The Republic (Plato)
From The Art and Popular Culture Encyclopedia
The Republic (Greek: Politeía) is a Socratic dialogue by Plato, written approximately 360 BC. It is one of the most influential works of philosophy and political theory, and perhaps Plato's best known work.
In it, Socrates along with various Athenians and foreigners discuss the meaning of justice and examine whether or not the just man is happier than the unjust man by considering a series of different cities coming into existence "in speech", culminating in a city (Kallipolis) ruled by philosopher-kings; and by examining the nature of existing regimes. The participants also discuss the theory of forms, the immortality of the soul, and the roles of the philosopher and of poetry in society.
On art and censorhip
A number of provisions aim to avoid making the people weak: the substitution of a universal educational system for men and women instead of debilitating music, poetry and theatre—a startling departure from Greek society. These provisions apply to all classes, and the restrictions placed on the philosopher-kings chosen from the warrior class and the warriors are much more severe than those placed on the producers, because the rulers must be kept away from any source of corruption.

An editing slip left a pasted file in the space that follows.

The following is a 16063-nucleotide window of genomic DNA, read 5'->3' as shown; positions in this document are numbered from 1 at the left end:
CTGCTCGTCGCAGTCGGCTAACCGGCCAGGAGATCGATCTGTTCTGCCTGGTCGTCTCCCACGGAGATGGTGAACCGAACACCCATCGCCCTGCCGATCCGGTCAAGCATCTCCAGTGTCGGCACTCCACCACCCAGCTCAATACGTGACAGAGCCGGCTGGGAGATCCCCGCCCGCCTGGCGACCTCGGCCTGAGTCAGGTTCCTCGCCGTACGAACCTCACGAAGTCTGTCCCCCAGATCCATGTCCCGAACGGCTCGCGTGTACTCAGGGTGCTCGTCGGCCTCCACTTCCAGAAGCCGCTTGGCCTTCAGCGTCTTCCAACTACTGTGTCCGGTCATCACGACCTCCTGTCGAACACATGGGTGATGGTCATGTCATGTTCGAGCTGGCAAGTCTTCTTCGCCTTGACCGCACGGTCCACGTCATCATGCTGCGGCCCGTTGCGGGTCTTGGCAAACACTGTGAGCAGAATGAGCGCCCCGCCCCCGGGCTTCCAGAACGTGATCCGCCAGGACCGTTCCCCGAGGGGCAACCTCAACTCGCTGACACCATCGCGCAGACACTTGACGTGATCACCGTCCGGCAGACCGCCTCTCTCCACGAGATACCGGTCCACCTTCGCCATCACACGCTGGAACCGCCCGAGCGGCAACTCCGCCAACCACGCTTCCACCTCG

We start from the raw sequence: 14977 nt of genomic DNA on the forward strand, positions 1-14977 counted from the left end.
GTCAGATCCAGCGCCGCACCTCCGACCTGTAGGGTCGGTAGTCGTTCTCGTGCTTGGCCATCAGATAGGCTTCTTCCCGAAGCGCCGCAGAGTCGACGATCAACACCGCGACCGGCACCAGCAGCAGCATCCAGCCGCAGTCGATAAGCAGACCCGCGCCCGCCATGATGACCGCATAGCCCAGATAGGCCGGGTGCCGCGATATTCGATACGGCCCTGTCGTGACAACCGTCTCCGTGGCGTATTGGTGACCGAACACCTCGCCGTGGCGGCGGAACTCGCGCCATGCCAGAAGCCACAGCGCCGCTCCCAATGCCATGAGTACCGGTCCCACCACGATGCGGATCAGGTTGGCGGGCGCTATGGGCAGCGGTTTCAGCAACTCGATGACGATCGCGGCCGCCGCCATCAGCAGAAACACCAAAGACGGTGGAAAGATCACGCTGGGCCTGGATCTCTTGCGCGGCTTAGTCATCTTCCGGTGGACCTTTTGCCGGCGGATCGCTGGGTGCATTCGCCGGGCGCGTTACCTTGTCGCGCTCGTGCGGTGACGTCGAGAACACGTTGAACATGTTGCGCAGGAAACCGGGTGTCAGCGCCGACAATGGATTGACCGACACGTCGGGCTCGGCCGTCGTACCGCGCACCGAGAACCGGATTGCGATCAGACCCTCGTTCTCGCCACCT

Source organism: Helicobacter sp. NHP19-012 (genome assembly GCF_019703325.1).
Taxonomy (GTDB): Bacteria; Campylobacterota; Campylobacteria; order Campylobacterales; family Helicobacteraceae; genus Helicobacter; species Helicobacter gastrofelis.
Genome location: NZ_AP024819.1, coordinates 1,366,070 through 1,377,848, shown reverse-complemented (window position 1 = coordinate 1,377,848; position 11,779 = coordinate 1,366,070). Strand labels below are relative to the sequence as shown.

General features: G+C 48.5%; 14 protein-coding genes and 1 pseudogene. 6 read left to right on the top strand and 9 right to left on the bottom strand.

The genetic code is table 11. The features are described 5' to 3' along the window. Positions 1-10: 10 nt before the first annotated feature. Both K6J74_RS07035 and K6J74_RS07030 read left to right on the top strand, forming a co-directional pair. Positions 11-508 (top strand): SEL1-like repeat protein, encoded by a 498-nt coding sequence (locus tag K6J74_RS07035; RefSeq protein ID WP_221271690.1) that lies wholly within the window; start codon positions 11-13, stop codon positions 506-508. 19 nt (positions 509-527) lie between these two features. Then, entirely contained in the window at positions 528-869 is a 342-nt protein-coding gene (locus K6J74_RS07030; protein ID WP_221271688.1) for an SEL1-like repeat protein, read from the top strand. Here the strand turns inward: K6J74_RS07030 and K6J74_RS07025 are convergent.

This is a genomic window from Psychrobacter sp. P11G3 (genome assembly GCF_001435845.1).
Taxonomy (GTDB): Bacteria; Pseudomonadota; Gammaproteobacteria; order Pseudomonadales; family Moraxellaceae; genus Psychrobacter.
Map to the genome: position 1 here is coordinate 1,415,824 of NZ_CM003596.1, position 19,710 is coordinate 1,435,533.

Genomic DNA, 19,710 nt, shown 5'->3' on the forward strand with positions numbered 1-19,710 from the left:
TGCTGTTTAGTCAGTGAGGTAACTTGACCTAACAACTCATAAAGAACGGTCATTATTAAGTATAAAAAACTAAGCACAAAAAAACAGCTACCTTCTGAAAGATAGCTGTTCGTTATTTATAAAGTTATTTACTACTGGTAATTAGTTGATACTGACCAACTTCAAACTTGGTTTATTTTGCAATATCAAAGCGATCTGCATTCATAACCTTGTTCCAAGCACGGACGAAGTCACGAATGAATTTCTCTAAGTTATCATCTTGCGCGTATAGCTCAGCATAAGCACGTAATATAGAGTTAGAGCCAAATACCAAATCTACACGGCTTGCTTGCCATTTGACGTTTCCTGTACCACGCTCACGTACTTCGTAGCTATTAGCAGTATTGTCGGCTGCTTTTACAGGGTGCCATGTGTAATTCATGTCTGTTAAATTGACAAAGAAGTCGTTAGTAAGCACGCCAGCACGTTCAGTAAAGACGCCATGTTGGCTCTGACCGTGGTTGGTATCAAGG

- Ring of Gyges
- Noble Lie
- Philosopher king
- Metaphor of the sun
- Analogy of the divided line
- Allegory of the Cave
- The Form of the Good
- Myth of Er
- Ship of state
- Plato's Republic in popular culture
- Mixed government
- Socrates's metaphor of the three beds
- (Philosophy is) the yelping hound howling at her lord (poetry)